Manufacture of consent and the commons
In keeping with concept of the blog as being a site for artistic research and debate, we would like to provide further source material to act as a point of reflection on what we claim has become a state of “producing censorship.” It is useful to revisit one of the influential text by Walter Lippman "Public Opinion" (1922). The manual was an inspiration for the 'public relations' industry - the mode by which centers of power could construct an identity and ideology through the dissemination of information.
Lippman developed the notion of the 'manufacture of consent,' in democratic societies. In these contexts 'public opinion' is considered the new force in these more accountable societies – where the advent of democracy and participatory politics forced overt forms of violence against the populace to be restrained. Power shifted from overt forms of oppression to give rise to soft power this type discursive coercion. As such language became increasingly important to systems of power. And a means for shaping the sentiments of individuals.
He believed that 'public opinion' was too varied and messy, it need to be harnessed by those who could provide the information for a logical argument, embody the sentiment of the populace and put forth proposals in line with those desires. The 'manufacture of consent' is perpetrated by those who have an interest in positions of power – Lippman holds that the majority of the population is not concerned with events in the greater public sphere and rather prefers not to exercise their potential ability afforded by the democratic system. Hence there was the need to shape and form public opinion through the production and distribution of information, with such tools as the media, to provide the points of reference and framework from which a discussion can unfold, albeit within these certain acceptable 'mainstream' boundaries.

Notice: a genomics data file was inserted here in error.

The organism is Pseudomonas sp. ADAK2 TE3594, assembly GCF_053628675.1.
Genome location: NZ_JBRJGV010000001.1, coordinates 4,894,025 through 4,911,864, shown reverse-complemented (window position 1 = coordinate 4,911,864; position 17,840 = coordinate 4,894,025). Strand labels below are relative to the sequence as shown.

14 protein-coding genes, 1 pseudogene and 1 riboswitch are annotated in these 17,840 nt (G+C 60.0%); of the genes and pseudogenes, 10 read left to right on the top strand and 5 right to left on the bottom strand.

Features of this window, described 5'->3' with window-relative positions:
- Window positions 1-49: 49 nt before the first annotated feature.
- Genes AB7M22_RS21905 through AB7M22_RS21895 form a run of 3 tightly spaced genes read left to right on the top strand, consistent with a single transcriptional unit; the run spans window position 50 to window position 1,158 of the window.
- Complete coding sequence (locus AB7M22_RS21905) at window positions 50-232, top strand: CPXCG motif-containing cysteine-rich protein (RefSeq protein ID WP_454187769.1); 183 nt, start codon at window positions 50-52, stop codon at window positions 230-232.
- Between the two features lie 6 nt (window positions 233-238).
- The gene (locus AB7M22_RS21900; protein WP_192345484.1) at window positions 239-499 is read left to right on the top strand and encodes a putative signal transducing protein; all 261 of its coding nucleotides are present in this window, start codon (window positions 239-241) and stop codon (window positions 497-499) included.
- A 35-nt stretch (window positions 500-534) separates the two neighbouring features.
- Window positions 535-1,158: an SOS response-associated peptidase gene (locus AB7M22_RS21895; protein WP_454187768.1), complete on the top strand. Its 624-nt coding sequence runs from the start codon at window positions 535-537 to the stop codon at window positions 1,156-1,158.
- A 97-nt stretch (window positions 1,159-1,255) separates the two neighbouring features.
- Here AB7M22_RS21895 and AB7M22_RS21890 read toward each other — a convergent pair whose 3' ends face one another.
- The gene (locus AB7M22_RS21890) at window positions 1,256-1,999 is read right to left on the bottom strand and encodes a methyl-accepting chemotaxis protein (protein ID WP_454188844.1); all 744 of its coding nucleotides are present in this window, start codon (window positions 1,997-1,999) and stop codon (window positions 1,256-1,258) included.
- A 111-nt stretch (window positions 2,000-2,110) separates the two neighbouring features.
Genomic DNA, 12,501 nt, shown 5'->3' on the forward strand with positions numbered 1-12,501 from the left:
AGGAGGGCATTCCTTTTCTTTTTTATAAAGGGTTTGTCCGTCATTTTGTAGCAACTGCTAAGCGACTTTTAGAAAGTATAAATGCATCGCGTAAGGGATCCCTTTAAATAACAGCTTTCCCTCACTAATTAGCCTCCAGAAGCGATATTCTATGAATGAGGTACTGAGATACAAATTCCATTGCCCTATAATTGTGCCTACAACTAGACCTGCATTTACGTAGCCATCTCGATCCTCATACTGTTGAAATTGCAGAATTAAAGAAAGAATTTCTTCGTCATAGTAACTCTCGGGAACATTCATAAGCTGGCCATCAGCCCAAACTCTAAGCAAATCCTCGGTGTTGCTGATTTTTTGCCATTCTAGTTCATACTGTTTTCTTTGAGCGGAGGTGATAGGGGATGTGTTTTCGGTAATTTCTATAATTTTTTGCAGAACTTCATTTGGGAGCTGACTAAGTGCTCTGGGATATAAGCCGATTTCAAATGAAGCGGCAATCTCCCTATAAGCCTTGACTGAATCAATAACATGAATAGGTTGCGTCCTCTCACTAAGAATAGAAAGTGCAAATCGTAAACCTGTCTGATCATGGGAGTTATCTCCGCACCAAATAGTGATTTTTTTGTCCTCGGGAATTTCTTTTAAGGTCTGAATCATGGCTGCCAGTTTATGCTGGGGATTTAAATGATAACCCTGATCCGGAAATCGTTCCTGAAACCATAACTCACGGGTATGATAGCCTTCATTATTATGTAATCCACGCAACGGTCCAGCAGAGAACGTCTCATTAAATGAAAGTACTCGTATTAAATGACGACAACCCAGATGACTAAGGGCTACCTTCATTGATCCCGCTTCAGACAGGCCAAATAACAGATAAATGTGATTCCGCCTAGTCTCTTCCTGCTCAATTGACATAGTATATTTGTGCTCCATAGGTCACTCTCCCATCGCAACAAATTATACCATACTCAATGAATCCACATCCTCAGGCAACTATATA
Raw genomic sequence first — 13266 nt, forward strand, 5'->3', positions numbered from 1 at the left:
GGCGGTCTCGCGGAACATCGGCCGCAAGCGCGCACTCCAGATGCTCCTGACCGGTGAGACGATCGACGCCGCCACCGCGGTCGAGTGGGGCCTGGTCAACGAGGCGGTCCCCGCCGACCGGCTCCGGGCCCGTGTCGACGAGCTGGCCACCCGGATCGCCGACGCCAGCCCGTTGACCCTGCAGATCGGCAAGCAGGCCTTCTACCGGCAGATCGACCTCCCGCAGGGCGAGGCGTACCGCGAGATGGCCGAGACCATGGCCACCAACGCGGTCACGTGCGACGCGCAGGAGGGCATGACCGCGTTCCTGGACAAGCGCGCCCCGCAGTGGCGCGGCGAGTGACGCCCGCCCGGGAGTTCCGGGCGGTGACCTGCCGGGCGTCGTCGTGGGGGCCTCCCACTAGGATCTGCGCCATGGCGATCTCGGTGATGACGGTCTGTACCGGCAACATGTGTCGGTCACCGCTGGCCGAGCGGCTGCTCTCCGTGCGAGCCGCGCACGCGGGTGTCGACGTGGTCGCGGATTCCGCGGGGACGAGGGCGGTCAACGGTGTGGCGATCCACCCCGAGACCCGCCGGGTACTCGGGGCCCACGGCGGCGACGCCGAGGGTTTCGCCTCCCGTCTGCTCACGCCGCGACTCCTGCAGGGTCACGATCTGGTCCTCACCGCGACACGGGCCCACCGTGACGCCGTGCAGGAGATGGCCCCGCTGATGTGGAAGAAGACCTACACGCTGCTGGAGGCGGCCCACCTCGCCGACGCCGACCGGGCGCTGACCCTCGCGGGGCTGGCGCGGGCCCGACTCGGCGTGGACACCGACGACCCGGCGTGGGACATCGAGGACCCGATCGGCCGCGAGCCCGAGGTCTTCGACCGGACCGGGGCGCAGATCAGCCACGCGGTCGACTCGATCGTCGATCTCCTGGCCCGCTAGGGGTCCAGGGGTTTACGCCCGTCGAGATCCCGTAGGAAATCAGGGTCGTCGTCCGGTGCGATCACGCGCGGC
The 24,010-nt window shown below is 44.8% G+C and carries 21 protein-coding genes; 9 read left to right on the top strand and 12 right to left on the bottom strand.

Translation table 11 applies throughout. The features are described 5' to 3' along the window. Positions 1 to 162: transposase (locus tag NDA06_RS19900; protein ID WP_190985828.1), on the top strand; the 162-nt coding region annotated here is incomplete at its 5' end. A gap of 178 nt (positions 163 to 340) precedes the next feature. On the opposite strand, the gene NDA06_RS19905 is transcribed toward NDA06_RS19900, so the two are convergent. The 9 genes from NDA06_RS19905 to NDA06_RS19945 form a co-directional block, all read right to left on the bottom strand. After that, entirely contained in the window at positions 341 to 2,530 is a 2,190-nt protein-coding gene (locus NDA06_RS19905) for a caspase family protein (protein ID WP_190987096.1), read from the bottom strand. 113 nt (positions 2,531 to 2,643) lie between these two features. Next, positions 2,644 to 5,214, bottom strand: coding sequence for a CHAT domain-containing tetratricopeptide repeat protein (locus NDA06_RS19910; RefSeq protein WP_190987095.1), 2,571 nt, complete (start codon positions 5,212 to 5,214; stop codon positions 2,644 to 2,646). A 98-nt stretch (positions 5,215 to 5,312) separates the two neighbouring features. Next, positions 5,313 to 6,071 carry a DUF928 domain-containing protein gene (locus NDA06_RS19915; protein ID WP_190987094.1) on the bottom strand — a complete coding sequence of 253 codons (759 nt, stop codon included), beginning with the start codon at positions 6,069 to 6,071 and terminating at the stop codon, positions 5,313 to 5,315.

The legitimacy of those in power, according to Lippman, is in part based on a privileged access to unfiltered information – through their proximity to centers of power and events, private conversations, an image of the world - which allows them a fuller appraisal of the situation and hence best placed to make judgements on behalf of the public. It is this legitimacy which we can see being currently challenged, as alternative venues of direct exchange of ideas and images of events have emerged and information has become part of the commons in which we all participatory, this poses a grave threat to systems of power and has redoubled the efforts of coercion – not only through the attempts to limit such forums – but also by utilizing such means of communication to amplify their perspective. Many times this includes posing alternative narratives of events, spin, or even the construction of images. It is in this environment of the acceleration of information that public relations have become of even greater importance to those with a vested interest that might be counter the public at large.